According to the present invention the two above addressed problems are solved by an umbilical of the introductorily mentioned type that are distinguished in that an armouring and weight adding band is wrapped around the filler material and is located between the filler material and the outer sheath of the finished umbilical.
Preferably is the armouring and weight adding band made of a metallic material, such as a band of steel.
During fabrication the armouring and weight adding band is preferably cross laid around the filler material, optionally in several layers.
In a useful embodiment of the invention the armouring and weight adding band has a typical width in the order of 40-60 mm and thickness in the order of 0.6-1.0 mm.
Other and further objects, features and advantages will appear from the following description of one for the time being preferred embodiment of the invention, which is given for the purpose of description, without thereby being limiting, and given in context with the appended drawings where:
The umbilical is manufactured such that the channel elements 2, 3, 4 and the fluid flow pipes 7 are twisted, or more correctly laid, around the central load carrying element 12. It will be normal to have a laying length of approximately 5-10 meter, but the invention is not limited to such lengths. By a laying length of 10 meter is it meant that the fluid flow pipes 7 and the channel elements 2, 3, 4 has been twisted (laid) one revolution around the central element 12 over a length of 10 meters of the umbilical. This laying, together with the axially freedom of motion of the fluid flow pipes 7 within the channels 11, provides the ability of flexing and coiling the umbilical in the same way as flexing a wire.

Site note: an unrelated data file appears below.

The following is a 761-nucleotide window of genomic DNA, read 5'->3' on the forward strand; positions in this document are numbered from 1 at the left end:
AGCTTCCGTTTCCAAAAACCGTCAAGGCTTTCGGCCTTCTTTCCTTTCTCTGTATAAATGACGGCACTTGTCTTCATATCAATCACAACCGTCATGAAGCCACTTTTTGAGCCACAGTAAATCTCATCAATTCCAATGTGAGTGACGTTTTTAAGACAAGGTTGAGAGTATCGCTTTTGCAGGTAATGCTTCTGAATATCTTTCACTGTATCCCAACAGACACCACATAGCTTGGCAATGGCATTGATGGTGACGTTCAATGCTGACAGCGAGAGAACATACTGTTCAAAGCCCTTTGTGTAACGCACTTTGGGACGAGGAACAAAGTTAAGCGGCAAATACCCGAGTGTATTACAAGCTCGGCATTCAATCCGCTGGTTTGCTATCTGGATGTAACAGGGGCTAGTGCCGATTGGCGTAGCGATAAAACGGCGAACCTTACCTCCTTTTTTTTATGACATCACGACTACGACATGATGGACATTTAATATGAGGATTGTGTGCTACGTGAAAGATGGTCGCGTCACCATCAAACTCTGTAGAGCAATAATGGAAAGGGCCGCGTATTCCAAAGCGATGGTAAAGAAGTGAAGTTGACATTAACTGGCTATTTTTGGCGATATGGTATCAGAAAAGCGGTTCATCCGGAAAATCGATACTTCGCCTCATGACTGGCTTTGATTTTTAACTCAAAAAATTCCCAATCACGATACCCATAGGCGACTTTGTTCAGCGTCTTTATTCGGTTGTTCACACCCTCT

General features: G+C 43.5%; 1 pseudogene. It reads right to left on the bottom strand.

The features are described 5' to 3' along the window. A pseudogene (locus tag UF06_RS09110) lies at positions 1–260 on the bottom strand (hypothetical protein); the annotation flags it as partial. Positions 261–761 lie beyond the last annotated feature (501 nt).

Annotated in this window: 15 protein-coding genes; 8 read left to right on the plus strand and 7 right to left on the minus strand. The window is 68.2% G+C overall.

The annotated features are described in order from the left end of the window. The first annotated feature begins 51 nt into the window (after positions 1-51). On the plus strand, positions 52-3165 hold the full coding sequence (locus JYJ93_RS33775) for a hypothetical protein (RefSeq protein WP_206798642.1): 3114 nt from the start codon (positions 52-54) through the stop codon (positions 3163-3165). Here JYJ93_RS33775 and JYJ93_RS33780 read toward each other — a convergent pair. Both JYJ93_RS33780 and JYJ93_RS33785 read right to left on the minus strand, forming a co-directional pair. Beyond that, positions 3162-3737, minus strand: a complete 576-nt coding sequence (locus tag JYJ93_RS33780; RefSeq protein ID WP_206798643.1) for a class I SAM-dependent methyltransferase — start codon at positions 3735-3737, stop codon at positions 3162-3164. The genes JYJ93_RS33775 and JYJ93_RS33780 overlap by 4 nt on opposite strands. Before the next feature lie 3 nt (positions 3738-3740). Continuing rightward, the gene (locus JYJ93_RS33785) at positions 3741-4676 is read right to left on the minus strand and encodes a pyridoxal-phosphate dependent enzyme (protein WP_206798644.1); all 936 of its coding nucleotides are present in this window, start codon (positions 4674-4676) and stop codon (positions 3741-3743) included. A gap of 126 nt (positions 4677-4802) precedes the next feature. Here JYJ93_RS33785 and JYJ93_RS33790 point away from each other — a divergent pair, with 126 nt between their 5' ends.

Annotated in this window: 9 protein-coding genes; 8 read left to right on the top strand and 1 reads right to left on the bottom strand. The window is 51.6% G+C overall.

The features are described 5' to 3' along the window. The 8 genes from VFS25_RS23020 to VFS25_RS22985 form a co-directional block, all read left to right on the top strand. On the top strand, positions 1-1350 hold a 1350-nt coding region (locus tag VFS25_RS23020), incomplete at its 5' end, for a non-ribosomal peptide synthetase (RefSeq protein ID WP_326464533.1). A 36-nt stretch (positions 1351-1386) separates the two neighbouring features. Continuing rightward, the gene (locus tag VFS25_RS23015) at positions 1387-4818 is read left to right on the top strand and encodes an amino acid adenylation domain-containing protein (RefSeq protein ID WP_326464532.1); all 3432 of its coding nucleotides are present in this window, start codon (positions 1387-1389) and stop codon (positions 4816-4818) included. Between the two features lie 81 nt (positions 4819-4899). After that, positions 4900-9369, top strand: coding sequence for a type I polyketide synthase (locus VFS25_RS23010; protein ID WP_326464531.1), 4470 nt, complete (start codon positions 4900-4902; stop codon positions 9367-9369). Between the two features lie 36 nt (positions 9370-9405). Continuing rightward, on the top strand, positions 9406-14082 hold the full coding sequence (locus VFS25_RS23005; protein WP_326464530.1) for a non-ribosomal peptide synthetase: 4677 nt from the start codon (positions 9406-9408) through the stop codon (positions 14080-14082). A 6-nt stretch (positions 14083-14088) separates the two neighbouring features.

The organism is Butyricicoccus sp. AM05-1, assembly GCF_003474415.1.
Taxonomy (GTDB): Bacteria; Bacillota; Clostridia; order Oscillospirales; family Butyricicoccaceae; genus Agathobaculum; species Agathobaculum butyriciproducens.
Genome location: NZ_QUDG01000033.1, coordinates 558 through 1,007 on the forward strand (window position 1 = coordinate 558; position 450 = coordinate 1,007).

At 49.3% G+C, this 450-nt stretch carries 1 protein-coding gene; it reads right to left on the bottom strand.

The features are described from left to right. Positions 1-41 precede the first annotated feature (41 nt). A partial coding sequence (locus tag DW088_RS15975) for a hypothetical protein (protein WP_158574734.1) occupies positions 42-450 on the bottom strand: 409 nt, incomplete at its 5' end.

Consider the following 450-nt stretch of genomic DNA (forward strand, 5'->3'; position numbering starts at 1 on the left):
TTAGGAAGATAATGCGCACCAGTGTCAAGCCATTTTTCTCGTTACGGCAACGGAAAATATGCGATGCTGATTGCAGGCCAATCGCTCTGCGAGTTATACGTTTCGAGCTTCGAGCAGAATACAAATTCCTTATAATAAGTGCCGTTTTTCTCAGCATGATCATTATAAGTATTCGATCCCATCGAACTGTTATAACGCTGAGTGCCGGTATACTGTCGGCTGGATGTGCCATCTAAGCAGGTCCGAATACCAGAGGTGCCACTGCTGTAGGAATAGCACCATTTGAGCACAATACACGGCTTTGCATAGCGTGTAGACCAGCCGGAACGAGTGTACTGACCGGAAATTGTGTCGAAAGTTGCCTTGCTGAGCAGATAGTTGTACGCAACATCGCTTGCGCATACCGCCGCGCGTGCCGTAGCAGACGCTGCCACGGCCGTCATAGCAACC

The injection umbilical is manufactured such that the channel elements 6, 9, the fluid flow pipes 7′ and the electric conductors 8 are twisted, or laid, around the central fluid flow line 5. Also here it will be usual to have a laying length of approximately 5-10 meters.
The production umbilical is manufactured such that the channel elements 6′, 9′, the fluid flow pipes 7″ and the electric conductors 8′ are twisted, or laid, around the central fluid flow line 5′. Also here it will be usual to have a laying length of approximately 5-10 meters.
The filler material, as more evident shown in
Normally the armouring and weight adding band B will be made of a metallic material, such as steel. During fabrication the armouring and weight adding band B is preferably cross laid around the filler material 4, optionally in several layers. Without being a limitation, the armouring and weight adding band B will typically have a width in the order of 40-60mm and thickness in the order of 0.6-1.0 mm.
|Cited Patent||Filing date||Publication date||Applicant||Title|
|US4196307 *||Jun 7, 1977||Apr 1, 1980||Custom Cable Company||Marine umbilical cable|
|US5218016 *||Jul 5, 1990||Jun 8, 1993||Institut Francais Du Petrole||Filler and floatability material manufacturing process and tubular units that incorporate this material|
|US5813106 *||Feb 19, 1993||Sep 29, 1998||Kvaerner Energy A/S||Method and apparatus for manufacturing and laying out an umbilical|
|US5902958 *||Apr 14, 1997||May 11, 1999||Norsk Subsea Cable As||Arrangement in a cable|
|US6046404||Apr 9, 1998||Apr 4, 2000||Kvaerner Oilfield Products A.S.||Subsea control cable|
|US6146052||Apr 8, 1998||Nov 14, 2000||Kvaerner Oilfield Products A.S||Dynamic control cable for use between a floating structure and a connection point on the seabed|
|US6239363 *||Apr 6, 1999||May 29, 2001||Marine Innovations, L.L.C.||Variable buoyancy cable|
|US6283206 *||Jul 1, 1999||Sep 4, 2001||Kellogg, Brown & Root, Inc.||Gas lift umbilical cable and termination assemblies therefor|
|US6472614 *||Jan 7, 2000||Oct 29, 2002||Coflexip||Dynamic umbilicals with internal steel rods|
|US6526086 *||May 8, 1998||Feb 25, 2003||Komatsu Ltd.||Band narrowing laser|